Bourgeois, Sylvie (2001) Strategies of adaptation to age-related losses in everyday activities of independent seniors. PhD thesis, Concordia University.
The purpose of this study was to examine the applicability of the theory of selective optimization with compensation (P. B. Baltes & Baltes, 1990) to the adaptive management of resources in everyday life in old age. The general hypothesis that loss-based selection, optimization, and compensation (SOC) use mediated the relationship between personal resource availability and successful aging outcomes was tested by interviewing 101 women and 41 men aged between 66 and 88 years, who were functioning independently in the community. A range of personal resources was assessed and reduced to physical health, cognitive, emotional, and social support composites. A semi-structured interview on changes since mid-adulthood in the performance of 12 everyday activities was conducted in order to measure the use of behavioral strategies to deal with age-related losses in everyday life. Categories of adaptive strategies were qualitatively induced from interview transcriptions and then converted into indices of loss-based selection, optimization, and compensation. Outcome measures of successful aging included everyday functioning, operationalized as the mean frequency of activities, and subjective well-being. Results from path analysis indicated that personal resources were associated with the use of specific SOC processes. Richer physical health resources predicted more optimization, whereas poorer physical health predicted greater loss-based selection and compensation. Poorer social support was related to more loss-based selection, whereas richer social support was associated with greater compensation use. Overall, use of SOC processes played a mediating role in the relationship between resource availability and successful aging outcomes. More loss-based selection was predicted by poorer resource availability and led to lower levels of everyday functioning and subjective well-being. However, availability of resources, especially in the domains of physical health and social support, facilitated adaptive changes of everyday functioning related to optimization and compensation. Thus, invoking the SOC theory as a description of age adjustments of older adults was valuable in the search for a greater understanding of the relationship between resource availability and successful aging outcomes. Knowledge of how use of SOC processes in the context of everyday activities can promote successful aging has implications for individuals working with the elderly.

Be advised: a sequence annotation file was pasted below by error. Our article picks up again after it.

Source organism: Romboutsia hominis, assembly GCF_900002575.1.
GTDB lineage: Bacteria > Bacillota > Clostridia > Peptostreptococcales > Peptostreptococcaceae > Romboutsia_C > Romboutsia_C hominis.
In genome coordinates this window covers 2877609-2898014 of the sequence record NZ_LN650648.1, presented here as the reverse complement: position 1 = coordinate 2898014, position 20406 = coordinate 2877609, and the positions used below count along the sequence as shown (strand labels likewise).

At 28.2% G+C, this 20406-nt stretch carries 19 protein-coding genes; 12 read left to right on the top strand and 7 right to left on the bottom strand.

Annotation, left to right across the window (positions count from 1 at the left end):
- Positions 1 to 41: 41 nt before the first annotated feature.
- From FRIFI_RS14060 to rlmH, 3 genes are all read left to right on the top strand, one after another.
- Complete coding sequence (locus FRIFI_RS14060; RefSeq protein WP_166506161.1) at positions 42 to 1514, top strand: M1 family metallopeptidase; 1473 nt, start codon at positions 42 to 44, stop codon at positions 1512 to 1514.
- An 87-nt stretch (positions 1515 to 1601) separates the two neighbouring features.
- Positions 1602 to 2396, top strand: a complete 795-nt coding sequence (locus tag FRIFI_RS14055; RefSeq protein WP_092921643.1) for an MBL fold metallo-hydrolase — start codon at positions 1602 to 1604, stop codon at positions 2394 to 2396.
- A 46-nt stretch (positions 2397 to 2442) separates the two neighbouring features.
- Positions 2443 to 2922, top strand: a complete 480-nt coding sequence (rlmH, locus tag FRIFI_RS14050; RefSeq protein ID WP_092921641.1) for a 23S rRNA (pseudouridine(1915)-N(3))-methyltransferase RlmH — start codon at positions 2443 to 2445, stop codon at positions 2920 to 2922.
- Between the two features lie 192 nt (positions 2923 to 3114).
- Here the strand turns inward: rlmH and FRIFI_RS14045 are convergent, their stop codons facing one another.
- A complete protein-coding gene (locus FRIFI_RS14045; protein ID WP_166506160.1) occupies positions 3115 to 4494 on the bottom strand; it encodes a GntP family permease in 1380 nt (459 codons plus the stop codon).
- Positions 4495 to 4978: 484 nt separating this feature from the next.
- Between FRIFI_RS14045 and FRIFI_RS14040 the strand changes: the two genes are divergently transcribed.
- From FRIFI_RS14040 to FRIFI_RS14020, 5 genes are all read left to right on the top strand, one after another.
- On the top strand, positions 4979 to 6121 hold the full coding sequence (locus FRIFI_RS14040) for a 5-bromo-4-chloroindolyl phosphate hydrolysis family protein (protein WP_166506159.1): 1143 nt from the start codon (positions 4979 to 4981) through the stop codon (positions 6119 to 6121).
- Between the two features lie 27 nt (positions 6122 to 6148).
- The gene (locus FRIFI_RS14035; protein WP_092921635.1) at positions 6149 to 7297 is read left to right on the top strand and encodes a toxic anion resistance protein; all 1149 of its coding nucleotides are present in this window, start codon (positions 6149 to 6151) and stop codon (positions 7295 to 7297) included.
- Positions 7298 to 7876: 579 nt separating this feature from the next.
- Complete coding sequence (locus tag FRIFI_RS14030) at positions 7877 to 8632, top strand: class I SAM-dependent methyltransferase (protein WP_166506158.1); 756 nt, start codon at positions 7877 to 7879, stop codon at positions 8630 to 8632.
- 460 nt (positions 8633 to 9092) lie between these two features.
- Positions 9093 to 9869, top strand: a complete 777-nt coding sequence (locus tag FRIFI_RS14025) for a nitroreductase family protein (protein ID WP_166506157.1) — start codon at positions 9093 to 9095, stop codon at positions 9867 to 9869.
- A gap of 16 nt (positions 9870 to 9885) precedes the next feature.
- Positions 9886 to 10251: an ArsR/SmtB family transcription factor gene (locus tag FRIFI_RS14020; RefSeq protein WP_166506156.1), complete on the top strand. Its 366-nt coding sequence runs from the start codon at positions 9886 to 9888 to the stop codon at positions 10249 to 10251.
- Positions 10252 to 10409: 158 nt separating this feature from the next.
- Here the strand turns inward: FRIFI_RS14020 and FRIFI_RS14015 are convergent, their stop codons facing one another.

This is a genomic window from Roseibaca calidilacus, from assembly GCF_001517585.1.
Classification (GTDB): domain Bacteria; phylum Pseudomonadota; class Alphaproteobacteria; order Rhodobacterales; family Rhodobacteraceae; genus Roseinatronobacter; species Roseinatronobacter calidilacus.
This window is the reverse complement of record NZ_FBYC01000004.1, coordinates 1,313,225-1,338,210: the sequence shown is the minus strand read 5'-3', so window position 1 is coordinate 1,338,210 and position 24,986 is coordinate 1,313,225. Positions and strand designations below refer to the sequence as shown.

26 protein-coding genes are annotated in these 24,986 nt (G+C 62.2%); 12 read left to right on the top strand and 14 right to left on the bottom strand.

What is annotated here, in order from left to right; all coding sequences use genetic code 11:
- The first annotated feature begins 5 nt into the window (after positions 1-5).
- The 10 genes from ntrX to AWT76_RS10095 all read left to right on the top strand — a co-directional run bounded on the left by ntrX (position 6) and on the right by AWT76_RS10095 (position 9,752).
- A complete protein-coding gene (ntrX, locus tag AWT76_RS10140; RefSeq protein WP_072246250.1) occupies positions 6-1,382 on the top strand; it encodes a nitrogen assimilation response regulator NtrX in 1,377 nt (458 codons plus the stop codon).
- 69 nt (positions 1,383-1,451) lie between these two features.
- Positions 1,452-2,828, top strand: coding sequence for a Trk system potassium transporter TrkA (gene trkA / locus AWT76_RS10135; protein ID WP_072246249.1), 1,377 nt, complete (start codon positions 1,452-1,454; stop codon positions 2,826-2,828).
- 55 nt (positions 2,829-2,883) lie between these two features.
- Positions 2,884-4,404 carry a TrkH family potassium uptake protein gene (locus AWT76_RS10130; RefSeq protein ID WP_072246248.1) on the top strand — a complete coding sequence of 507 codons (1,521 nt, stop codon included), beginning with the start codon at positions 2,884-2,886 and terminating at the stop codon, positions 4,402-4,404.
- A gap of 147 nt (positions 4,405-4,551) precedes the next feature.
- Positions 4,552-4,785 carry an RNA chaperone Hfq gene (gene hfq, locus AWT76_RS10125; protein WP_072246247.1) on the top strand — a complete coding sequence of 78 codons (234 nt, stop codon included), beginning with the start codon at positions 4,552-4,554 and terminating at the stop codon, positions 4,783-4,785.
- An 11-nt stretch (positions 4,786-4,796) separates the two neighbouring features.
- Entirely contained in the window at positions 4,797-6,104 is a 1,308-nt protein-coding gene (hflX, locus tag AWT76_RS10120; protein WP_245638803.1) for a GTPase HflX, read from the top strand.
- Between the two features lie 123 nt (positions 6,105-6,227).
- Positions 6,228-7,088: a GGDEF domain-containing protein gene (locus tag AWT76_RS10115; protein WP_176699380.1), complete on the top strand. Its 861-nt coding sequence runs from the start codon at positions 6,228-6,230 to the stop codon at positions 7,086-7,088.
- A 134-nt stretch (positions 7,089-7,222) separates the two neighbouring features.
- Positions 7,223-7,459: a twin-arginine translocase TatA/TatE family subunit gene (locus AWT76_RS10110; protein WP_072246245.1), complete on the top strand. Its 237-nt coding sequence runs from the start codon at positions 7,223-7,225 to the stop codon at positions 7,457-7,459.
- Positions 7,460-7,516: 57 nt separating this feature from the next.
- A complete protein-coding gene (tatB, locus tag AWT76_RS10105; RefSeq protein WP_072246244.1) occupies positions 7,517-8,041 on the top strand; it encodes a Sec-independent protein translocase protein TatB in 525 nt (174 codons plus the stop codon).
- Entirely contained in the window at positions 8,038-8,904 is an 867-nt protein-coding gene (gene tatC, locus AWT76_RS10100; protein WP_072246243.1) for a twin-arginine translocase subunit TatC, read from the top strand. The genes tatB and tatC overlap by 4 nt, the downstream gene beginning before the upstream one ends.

|Divisions:||Concordia University > Faculty of Arts and Science > Psychology|
|Item Type:||Thesis (PhD)|
|Pagination:||xi, 240 leaves : ill. ; 29 cm.|
|Degree Name:||Theses (Ph.D.)|
|Thesis Supervisor(s):||Arbuckle-Maag, Tannis|
|Deposited By:||Concordia University Libraries|
|Deposited On:||27 Aug 2009 17:20|
|Last Modified:||08 Dec 2010 15:21|
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